Published:

15 comments

ARCHER Graeme Krieg

I was going to write about Boris, but it occurred to me that timing’s against me (could you bear another word?), plus, when everything to say can be expressed as a computer algorithm:

if{no Tory majority in 2015} then {

leadership election ← Boris

outcome(leadership election) ≠ Boris

} else {

junior job ← Boris

outcome(junior job) = Bored Boris #invoke TV career subroutine

}

then I doubt I’ve much to add. But what about London AB (After Boris)? What should we do then?

In Tuesday’s Financial Times, Janan Ganesh wrote one of his typically insightful (that makes it sound awful, but praise always does, I don’t know why – anyway, I think Janan is one of the most generous, excellent commentators out there) columns, in which he reminded Conservatives that Boris is a one-off (a “non-scalable model”, in his perfect phrase), and that even while he defeated socialism in two mayoral elections, our vote in the capital continued to wither, for the reasons with which we’re all familiar (and if you’d forgotten them, Baroness Warsi reminded you about them in her resignation last week).

Janan’s prescription is a sort of Orange-book liberalism, to harness the individualistic spirit of the post-Thatcher (post-racial) generation. I’m not convinced this is sufficient – it’s quite probably necessary. But not sufficient by itself.

Because (I suspect) there’s an emotional need captured by Conservatism which quite transcends a political manifesto, and asking those of us with such a disposition to rid ourselves of our fearful natures would be like asking Boris to keep one of his promises (I’ll never stand for Parliament while I’m Mayor of London!), or a gay Anglican priest not to have sex with his long-term civil partner. You can mouth the words, you can repeat the instruction, you can act out the part that others want you to show…for a while. But where the heart doesn’t tilt, action rarely follows.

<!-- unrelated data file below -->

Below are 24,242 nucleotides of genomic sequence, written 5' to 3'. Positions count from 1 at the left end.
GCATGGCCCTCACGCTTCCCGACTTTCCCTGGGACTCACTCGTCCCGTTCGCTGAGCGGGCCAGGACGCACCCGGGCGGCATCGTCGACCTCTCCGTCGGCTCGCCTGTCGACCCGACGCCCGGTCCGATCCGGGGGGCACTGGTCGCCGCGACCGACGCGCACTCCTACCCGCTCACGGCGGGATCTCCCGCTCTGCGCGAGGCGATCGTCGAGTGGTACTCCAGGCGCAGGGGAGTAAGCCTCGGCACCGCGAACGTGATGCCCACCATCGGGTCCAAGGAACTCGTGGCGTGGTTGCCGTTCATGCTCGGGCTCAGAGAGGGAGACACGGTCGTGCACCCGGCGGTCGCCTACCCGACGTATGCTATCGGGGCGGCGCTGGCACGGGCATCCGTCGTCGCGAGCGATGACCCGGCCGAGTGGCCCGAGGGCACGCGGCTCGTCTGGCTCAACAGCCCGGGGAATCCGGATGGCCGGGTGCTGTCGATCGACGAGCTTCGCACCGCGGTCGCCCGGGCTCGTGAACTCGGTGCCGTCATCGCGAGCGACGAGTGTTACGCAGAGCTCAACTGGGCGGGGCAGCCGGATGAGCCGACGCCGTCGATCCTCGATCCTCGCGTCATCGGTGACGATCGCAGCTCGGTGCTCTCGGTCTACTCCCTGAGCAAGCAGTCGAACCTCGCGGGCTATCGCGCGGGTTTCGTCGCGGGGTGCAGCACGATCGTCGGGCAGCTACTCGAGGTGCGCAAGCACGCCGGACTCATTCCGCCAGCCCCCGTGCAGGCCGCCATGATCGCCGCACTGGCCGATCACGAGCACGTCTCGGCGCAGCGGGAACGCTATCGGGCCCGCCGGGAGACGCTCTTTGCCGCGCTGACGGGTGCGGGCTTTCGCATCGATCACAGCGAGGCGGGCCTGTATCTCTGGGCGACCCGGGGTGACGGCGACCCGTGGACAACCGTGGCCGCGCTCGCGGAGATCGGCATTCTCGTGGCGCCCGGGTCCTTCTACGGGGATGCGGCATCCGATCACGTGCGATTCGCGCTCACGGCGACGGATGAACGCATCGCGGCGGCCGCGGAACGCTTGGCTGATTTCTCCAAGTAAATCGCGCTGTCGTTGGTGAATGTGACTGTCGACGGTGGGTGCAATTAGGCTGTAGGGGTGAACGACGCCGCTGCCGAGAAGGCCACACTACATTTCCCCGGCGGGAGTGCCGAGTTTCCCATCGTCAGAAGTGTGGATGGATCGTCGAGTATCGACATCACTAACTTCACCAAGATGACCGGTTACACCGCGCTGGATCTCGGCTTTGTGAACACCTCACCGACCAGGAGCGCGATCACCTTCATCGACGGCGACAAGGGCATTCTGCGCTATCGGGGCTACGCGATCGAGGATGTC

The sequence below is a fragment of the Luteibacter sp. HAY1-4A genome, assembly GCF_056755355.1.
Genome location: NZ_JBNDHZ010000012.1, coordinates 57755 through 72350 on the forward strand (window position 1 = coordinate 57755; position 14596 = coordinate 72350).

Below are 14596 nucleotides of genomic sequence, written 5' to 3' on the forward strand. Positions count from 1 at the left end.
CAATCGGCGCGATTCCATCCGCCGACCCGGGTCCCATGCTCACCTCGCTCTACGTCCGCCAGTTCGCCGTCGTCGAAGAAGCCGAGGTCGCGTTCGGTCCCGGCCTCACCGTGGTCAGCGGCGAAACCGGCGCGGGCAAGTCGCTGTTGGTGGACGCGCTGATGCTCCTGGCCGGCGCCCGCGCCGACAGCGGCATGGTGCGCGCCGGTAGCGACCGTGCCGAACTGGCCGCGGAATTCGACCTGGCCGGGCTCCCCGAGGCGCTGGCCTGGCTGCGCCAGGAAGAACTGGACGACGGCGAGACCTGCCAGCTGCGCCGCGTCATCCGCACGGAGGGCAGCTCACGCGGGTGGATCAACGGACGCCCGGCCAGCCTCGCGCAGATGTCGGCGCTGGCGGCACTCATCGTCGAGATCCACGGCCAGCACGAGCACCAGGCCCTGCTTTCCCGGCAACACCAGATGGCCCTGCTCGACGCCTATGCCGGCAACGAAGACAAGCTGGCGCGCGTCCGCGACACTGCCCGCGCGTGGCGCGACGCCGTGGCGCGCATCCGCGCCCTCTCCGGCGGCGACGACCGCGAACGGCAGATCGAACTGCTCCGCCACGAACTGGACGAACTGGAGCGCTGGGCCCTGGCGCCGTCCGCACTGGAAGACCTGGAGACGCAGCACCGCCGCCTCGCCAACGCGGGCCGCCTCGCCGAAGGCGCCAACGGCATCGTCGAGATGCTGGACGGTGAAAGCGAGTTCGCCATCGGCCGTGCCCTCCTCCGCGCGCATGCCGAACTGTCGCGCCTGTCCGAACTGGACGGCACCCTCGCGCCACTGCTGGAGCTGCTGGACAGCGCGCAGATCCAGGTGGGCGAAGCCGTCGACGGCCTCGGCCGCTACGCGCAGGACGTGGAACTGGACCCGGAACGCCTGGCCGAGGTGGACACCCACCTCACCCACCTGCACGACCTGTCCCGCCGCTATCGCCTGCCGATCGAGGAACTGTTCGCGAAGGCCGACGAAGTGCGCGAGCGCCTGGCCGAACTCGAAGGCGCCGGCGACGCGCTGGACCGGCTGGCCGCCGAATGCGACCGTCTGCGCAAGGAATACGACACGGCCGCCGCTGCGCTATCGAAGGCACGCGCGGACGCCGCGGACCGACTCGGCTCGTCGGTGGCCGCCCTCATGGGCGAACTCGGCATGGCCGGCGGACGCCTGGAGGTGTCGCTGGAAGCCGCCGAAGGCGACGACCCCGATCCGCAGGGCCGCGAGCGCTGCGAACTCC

My point is that on black dog days, when I think everything is getting worse, and nothing is getting better (“so what’s the bloody point”) – I still feel like “me.” I also sense, and this is why I can’t quite sign up to Janan’s agenda, that it’s a large part of my Toryism. It’s not wrong to feel nostalgic, or despair for those things we have lost: and a world where no-one ever has a sense of regret would not only be intolerable, it’s also politically inconceivable.

However, black dog is real, but not the master: he cohabits with a beast of quite a different nature, whose defining characteristic is sunny optimism. That optimism can be sparked by actual sunshine, along with…well, you know: catching sight of lovers in a cafe, shyly daring themselves to meet the other’s eye. Plunging into the sea at Brighton. Waking up and remembering “I’m not alone, anymore: he is here.” At those moments, sunshine wins the day and I’m as Jananian a liberal as you could design.

Maybe you feel something similar? Or is it just me?

Well, I’m the one who’s writing this, so allow me the luxury of assuming it isn’t just me. Assume further that I’m actually a bog-standard typical Conservative, a mixture of gloom for what has gone and optimism for the future.

I think we’ll fail (in London, with new Britons, in the North, with women, yadda yadda yadda – everywhere, wherever the pollsters seek to pretend that such random characteristics define “you” more than the map of your hidden psychology) to the extent that we pretend that either component is inauthentic; that we can force ourselves to play one part, or the other, for ever. Two horses pull the Tory chariot: the trick is not to allow either to pull us out of kilter.

Let black dog win the day, and you end up with Ukip, screaming about immigrants and affecting surprise that “ex” Nazis are attracted by their (black) dog whistle. Pretend to be a big-L liberal, and you’ll drive yourself demented by pretending that street crime is a function of poverty, and can all be fixed by just one more pull on the big spending lever.

21st century Tories won’t look like Victorians. But we’ll be successful when we learn to inhabit our true selves, and stop apologising for being a mass of contradictions. So are the voters, man; so are the voters.

But what do I know. Maybe it’s just me. Down, boy. I said: down.

********

Ok, just one last point about Bojo: his real talent, of course, is in attracting those people who can’t quite believe they’re voting Tory, even as they mark their X next to his name. Scalable or not, it seems a shame that such a talent is likely to be wasted in one of suburban London’s safe Tory seats. It would be a more fitting return to Parliament for him to take a seat off Labour.

Who dares wins (and he who doesn’t dare?) A winner should dare more than to elbow a local Tory aside.

15 comments for: Graeme Archer: The Conservative charioteer, and his dog

Leave a Reply

You must be logged in to post a comment.